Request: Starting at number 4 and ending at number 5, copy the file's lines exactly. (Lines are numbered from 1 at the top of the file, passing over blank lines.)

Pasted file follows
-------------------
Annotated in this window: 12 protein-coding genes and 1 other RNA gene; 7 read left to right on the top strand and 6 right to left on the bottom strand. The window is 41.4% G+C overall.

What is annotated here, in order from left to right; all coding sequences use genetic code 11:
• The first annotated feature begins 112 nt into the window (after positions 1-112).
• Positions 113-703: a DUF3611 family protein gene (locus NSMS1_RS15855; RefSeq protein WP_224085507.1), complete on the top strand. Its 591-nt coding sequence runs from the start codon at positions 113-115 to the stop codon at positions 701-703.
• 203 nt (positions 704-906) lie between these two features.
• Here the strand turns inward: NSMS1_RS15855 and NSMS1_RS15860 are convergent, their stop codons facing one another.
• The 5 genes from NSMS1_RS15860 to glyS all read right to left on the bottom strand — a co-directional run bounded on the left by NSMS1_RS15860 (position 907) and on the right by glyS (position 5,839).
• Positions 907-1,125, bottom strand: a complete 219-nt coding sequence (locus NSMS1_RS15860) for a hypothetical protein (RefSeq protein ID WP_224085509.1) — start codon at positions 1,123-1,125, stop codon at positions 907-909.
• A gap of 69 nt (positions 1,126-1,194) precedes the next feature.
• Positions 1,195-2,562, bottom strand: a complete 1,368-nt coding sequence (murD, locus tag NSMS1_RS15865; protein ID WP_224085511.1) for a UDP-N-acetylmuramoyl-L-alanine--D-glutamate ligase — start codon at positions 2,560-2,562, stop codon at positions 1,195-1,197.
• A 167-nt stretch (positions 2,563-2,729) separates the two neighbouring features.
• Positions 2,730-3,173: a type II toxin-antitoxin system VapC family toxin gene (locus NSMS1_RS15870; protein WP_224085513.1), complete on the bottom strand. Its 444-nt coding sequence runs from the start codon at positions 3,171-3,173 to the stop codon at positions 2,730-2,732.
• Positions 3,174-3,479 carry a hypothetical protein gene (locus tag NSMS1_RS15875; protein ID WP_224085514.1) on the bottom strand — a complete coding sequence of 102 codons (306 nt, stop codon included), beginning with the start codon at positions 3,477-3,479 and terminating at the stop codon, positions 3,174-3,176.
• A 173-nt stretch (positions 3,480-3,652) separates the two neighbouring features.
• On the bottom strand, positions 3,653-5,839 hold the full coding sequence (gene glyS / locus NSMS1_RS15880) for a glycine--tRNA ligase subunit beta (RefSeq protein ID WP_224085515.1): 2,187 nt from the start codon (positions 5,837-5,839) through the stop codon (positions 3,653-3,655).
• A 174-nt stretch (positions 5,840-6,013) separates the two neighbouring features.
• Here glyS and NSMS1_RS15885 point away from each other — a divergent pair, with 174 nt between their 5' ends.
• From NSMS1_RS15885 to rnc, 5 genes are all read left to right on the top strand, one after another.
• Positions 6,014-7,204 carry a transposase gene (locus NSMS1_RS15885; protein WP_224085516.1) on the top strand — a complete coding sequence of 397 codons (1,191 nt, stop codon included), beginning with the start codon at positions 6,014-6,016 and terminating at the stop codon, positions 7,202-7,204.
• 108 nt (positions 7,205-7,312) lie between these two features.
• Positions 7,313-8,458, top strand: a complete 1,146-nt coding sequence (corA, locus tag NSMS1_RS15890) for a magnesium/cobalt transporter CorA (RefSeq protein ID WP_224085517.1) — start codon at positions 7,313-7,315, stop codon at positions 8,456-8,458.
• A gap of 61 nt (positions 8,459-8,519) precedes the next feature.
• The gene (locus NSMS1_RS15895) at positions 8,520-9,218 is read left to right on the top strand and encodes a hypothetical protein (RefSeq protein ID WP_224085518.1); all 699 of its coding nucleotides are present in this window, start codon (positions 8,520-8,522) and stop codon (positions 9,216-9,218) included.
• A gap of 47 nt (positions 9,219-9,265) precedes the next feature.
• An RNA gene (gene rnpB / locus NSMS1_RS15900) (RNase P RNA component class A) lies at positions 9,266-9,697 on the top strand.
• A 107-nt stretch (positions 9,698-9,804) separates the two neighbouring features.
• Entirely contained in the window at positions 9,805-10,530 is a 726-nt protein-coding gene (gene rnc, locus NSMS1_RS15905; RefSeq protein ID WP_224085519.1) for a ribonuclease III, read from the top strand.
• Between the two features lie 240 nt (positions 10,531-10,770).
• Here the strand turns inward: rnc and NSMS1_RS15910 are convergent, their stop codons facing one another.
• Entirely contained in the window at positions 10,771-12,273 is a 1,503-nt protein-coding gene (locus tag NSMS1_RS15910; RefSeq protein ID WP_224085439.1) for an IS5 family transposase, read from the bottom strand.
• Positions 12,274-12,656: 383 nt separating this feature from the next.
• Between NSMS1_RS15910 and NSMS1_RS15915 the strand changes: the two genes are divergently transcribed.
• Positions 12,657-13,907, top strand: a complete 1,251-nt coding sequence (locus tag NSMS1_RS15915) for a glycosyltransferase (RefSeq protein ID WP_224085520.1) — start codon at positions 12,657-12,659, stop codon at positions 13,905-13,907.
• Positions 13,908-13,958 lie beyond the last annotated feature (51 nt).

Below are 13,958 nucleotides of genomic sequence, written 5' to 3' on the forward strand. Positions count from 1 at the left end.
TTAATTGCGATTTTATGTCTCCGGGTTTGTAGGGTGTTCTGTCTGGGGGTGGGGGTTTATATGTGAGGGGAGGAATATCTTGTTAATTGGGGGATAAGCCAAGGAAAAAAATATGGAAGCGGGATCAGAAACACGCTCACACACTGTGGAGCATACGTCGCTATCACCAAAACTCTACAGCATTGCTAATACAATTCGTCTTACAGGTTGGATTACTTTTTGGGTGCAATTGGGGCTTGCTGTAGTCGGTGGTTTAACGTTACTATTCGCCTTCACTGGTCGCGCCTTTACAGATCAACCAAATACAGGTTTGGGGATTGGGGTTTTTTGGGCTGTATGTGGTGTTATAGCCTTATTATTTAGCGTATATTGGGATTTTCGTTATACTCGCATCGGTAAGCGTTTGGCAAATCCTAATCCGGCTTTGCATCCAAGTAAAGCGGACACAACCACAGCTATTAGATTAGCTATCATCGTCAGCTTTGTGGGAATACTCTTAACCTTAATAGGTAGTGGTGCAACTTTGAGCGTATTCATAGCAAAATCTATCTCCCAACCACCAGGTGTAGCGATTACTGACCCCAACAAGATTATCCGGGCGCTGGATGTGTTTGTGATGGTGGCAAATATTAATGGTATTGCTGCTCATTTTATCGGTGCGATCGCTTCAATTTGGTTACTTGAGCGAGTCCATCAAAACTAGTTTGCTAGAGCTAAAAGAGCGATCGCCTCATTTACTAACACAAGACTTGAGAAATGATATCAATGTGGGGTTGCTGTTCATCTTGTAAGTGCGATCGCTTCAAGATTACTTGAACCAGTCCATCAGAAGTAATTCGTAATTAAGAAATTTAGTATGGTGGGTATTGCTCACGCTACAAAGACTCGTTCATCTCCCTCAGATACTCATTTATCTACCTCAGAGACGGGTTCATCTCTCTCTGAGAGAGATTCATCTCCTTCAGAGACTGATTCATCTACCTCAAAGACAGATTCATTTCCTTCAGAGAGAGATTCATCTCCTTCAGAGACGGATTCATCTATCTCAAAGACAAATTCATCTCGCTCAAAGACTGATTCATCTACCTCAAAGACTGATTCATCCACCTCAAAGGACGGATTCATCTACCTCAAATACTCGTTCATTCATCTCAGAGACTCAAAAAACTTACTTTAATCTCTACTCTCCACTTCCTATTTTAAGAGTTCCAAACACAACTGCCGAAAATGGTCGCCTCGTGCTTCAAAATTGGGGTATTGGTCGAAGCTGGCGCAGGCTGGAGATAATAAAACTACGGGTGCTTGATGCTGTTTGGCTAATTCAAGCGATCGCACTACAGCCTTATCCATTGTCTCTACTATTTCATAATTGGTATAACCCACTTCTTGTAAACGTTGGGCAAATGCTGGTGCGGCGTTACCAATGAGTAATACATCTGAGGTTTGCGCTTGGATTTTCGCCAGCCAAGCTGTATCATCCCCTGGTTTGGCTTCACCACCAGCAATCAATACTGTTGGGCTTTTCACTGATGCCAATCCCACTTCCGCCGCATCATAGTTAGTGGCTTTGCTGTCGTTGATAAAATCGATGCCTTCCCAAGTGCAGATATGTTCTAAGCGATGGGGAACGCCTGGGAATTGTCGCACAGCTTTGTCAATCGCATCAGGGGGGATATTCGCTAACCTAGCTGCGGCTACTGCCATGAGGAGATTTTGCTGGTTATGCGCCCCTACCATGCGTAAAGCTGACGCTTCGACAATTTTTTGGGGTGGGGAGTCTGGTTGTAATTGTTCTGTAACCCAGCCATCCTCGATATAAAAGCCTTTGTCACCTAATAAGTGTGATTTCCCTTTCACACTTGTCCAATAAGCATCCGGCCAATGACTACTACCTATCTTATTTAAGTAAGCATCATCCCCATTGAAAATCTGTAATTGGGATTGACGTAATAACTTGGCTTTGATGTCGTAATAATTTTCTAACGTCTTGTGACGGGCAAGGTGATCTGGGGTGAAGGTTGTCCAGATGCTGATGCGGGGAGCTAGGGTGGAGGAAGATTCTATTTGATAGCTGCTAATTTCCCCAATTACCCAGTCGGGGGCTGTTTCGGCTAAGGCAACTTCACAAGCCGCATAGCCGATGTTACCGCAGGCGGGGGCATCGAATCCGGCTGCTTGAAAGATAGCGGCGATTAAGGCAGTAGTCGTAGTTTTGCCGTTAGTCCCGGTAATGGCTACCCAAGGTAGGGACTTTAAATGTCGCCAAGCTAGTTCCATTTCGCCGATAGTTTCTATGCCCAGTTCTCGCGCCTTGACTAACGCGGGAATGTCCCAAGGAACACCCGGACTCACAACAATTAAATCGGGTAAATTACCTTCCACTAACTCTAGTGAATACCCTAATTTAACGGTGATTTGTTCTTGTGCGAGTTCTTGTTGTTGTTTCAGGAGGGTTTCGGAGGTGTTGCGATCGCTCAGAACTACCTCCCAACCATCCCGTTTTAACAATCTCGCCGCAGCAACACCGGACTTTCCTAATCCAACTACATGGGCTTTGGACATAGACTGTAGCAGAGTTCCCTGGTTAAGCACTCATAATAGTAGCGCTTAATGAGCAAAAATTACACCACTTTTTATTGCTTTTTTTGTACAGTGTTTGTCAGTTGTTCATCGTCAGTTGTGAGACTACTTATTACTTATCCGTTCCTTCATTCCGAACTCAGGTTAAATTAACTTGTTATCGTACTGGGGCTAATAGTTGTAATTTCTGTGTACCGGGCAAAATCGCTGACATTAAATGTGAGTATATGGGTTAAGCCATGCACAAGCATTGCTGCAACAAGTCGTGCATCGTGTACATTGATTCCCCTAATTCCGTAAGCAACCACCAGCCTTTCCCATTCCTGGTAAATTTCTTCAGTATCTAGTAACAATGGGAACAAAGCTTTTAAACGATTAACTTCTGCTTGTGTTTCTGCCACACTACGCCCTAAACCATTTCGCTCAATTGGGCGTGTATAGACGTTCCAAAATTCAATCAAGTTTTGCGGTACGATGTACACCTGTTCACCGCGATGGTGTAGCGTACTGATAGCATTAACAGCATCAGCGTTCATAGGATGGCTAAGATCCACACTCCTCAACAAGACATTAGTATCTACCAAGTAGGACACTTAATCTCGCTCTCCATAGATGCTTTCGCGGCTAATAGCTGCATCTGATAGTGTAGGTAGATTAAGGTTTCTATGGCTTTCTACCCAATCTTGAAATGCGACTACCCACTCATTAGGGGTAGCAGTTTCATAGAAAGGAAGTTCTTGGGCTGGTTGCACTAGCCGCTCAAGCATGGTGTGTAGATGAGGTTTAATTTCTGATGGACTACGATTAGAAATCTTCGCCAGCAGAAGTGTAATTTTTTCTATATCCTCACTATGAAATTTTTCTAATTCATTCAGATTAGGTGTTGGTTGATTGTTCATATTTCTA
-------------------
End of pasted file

• Positions 113-703: a DUF3611 family protein gene (locus NSMS1_RS15855; RefSeq protein WP_224085507.1), complete on the top strand. Its 591-nt coding sequence runs from the start codon at positions 113-115 to the stop codon at positions 701-703.
• 203 nt (positions 704-906) lie between these two features.